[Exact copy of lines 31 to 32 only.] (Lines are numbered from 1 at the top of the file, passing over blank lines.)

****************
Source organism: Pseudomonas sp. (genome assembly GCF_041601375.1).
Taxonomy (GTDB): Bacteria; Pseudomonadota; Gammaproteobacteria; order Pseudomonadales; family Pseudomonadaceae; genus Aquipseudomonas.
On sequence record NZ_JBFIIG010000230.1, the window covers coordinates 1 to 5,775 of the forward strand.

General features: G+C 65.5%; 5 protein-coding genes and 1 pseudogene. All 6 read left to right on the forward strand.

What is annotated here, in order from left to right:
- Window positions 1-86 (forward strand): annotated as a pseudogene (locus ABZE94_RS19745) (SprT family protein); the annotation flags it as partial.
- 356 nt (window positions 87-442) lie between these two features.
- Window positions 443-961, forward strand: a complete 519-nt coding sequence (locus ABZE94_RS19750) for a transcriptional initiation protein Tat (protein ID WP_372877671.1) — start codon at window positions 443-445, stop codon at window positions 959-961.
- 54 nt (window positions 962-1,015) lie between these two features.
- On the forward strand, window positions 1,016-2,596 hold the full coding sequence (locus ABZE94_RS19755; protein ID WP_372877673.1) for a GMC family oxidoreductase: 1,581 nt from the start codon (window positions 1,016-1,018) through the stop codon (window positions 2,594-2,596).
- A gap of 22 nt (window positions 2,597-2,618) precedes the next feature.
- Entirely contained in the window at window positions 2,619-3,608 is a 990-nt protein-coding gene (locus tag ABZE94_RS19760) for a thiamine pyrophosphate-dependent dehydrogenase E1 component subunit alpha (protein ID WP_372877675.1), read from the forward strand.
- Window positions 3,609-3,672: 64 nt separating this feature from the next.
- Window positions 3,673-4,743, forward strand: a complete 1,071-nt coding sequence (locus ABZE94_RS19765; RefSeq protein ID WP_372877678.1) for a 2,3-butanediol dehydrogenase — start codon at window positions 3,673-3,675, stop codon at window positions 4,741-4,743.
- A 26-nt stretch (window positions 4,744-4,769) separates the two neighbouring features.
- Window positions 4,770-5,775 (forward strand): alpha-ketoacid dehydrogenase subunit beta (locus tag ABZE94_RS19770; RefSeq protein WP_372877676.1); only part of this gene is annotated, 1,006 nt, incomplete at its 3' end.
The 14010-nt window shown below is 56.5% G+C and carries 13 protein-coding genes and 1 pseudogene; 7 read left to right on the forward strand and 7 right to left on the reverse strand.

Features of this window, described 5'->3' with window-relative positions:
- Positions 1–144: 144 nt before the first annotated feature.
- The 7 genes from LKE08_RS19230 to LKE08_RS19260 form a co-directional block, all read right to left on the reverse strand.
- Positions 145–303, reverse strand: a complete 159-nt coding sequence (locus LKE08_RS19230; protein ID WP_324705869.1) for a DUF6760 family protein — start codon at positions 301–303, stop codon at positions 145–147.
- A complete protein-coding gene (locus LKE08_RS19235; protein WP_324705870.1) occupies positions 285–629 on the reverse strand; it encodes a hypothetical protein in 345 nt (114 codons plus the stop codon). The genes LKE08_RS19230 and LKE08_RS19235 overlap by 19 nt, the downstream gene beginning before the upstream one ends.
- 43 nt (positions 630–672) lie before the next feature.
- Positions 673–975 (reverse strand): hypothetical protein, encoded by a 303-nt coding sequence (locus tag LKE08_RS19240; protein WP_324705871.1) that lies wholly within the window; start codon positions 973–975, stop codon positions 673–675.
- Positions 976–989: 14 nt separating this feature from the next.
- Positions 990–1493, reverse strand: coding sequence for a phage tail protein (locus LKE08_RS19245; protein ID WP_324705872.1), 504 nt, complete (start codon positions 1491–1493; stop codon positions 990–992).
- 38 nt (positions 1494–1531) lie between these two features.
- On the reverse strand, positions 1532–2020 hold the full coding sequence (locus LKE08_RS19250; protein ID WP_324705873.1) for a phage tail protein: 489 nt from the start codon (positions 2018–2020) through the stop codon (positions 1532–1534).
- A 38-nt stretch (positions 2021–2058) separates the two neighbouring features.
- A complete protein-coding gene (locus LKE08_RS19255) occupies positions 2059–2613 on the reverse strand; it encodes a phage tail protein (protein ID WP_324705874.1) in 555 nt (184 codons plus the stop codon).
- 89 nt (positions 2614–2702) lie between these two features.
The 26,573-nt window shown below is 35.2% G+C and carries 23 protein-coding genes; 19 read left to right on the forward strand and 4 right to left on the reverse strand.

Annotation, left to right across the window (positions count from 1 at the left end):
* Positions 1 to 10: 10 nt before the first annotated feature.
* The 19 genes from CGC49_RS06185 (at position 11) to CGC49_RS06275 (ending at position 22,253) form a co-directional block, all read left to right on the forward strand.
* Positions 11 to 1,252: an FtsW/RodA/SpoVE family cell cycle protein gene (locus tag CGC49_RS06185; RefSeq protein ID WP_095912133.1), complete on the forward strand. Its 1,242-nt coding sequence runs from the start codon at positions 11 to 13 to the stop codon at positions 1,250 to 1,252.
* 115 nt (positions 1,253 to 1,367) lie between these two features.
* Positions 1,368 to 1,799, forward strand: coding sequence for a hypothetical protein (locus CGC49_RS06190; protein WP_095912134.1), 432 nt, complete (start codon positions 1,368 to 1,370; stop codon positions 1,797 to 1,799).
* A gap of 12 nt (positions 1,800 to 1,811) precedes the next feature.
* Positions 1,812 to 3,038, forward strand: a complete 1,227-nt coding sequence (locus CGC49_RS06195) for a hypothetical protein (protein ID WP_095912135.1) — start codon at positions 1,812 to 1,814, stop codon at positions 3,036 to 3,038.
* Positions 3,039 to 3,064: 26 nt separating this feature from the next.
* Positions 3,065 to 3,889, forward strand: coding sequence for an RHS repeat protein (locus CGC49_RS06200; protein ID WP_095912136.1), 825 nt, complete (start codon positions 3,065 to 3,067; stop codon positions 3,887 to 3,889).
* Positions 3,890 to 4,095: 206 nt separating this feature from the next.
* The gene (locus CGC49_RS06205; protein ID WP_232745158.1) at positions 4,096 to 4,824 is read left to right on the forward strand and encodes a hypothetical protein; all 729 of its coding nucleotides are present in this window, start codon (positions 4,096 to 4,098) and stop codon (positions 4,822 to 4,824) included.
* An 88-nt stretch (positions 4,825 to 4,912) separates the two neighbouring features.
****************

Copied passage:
- 89 nt (positions 2614–2702) lie between these two features.
The 26,573-nt window shown below is 35.2% G+C and carries 23 protein-coding genes; 19 read left to right on the forward strand and 4 right to left on the reverse strand.